REVIEW: Videodrome [1983]

Score: 9/10 | ★ ★ ★ ½

Rating: R | Runtime: 87 minutes | Release Date: February 3rd, 1983 (USA)
Studio: Universal Pictures
Director(s): David Cronenberg
Writer(s): David Cronenberg

“Better on TV than on the streets”

To watch David Cronenberg‘s Videodrome today is to acknowledge his clairvoyance as far as technology’s capacity to control via (mis)information. He filmed this body horror classic about subliminal messaging in mass consumption in 1983: years before the political firestorm in 1992 revolving around ubiquitous violence in videogames via Mortal Kombat, the 2007-08 television writers strike that spawned the proliferation of reality TV, the 24-hour news cycle that transformed real-life tragedies into entertainment, and social media placing false content at our fingertips with an ease able to render fact-checking less important than competitive viewership. Cronenberg saw this cultural shift towards sex and violence as the doorway it later became. He saw its power to numb us to the point where reality became a matter of perspective rather than truth.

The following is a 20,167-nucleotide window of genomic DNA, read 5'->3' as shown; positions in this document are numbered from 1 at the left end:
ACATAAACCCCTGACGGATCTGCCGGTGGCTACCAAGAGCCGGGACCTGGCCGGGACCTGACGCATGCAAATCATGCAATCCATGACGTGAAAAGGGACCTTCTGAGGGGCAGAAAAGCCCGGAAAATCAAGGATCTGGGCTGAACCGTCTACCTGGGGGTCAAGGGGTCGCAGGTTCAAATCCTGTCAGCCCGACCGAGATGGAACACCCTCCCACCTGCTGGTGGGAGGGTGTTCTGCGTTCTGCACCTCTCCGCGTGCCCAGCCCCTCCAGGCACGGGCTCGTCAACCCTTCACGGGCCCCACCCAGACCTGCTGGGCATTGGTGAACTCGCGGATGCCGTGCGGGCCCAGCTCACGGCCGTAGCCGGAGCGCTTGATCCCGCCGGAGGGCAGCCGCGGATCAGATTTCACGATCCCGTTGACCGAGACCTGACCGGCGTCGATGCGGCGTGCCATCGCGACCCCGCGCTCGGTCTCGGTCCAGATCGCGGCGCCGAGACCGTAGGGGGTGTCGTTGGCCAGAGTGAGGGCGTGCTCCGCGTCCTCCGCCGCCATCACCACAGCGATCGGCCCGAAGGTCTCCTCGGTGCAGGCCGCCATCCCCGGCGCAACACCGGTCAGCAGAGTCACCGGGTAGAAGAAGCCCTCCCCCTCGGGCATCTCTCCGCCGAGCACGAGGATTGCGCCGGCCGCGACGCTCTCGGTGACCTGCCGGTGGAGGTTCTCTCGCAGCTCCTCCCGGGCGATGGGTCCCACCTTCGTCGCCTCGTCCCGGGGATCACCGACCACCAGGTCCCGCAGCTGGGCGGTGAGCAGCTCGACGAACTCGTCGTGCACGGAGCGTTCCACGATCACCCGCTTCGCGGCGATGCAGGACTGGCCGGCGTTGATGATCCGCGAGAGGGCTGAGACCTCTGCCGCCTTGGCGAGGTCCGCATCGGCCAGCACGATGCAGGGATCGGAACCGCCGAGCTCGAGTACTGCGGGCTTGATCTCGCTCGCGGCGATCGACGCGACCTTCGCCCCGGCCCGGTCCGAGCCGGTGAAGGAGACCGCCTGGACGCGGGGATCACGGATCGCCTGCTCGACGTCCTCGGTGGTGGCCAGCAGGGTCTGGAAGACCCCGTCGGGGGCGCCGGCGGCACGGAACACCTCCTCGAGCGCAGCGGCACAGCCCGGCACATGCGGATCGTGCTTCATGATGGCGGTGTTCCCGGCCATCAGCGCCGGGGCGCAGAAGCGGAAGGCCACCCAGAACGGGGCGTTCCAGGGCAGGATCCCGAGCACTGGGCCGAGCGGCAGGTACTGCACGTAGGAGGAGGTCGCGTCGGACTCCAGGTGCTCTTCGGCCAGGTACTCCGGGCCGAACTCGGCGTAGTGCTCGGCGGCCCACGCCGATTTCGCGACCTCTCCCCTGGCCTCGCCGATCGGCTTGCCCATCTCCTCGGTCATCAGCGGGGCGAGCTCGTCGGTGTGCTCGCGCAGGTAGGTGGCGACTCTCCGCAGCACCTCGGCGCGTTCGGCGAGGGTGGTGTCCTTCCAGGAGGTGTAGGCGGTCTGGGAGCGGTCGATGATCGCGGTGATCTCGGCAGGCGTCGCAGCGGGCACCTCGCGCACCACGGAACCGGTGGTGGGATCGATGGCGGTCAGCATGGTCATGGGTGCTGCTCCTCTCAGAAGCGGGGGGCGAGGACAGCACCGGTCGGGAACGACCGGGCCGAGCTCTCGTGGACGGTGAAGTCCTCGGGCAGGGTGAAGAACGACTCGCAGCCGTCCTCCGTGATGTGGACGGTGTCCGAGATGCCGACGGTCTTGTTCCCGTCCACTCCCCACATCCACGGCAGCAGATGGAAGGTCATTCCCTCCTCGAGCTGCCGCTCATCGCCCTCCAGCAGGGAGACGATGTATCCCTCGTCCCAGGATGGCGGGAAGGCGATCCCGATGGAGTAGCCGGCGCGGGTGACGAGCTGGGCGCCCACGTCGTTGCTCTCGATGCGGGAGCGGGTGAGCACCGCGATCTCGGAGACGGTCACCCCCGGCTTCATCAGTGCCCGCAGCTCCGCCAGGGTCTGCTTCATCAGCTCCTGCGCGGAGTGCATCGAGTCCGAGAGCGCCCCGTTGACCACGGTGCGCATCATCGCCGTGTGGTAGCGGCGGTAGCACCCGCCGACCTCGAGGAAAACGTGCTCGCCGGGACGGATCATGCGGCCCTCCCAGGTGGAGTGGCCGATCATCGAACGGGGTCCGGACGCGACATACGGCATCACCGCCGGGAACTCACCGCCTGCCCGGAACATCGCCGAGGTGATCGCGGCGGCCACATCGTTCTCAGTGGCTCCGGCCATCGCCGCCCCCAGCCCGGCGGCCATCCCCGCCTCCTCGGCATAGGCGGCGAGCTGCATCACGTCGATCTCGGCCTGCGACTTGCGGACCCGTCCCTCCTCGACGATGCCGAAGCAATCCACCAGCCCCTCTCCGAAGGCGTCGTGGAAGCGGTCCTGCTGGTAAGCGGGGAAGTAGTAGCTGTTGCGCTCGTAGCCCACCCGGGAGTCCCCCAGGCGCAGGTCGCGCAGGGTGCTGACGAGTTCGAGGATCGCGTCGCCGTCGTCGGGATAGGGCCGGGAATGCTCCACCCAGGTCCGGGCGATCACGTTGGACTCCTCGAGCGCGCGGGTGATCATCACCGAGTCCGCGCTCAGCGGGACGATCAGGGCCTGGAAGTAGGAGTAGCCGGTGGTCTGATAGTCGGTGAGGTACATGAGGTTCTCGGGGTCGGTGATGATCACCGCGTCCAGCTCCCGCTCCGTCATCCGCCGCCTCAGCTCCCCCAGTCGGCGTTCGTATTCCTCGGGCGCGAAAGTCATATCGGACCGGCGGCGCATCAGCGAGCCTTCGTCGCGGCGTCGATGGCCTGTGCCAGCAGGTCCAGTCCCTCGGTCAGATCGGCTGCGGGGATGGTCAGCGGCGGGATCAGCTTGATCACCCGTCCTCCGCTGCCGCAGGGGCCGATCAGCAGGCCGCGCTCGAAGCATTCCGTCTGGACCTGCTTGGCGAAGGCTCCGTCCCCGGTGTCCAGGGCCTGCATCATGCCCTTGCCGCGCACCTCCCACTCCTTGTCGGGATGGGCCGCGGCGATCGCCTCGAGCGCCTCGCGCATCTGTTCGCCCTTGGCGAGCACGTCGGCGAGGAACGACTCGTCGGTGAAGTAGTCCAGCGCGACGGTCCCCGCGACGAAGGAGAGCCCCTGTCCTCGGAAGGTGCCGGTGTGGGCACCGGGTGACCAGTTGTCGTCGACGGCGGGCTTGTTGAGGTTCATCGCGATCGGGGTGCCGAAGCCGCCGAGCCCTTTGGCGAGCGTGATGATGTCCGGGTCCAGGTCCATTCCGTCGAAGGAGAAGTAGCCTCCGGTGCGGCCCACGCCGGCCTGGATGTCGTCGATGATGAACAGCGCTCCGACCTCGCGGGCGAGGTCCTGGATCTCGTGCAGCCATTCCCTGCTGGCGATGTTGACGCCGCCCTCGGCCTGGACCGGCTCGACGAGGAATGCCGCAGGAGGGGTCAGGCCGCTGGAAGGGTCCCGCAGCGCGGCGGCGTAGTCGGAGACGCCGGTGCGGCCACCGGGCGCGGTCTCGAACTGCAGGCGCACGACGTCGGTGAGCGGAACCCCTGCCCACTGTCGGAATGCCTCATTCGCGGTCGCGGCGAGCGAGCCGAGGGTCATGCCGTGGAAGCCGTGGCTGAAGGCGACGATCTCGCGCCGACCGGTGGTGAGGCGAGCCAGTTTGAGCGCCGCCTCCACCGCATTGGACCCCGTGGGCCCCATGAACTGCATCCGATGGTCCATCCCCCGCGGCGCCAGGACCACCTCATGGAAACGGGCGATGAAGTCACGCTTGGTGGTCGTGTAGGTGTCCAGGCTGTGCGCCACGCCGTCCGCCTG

Beyond everything else that happens in this film, its greatest strength comes from the secretive conspiracy behind each new revelation. This notion that Max Renn (James Woods) wasn’t simply susceptible to falling into the rabbit hole he does, but was actually handpicked is a telling one. We are seeing it today via the #FakeNews hashtag and the constant tagging of specific journalists, politicians, and fear-mongers to ensure the target of an attack hits its mark. As soon as you sign-up for Facebook, Twitter, or multiple other platforms, you’ve become infected by a virus wielded with expert precision on behalf of marketing gurus and media spinners placing you exactly where they want. Your smartphone becomes an extension of your body, its screen quite literally a retina for your eye.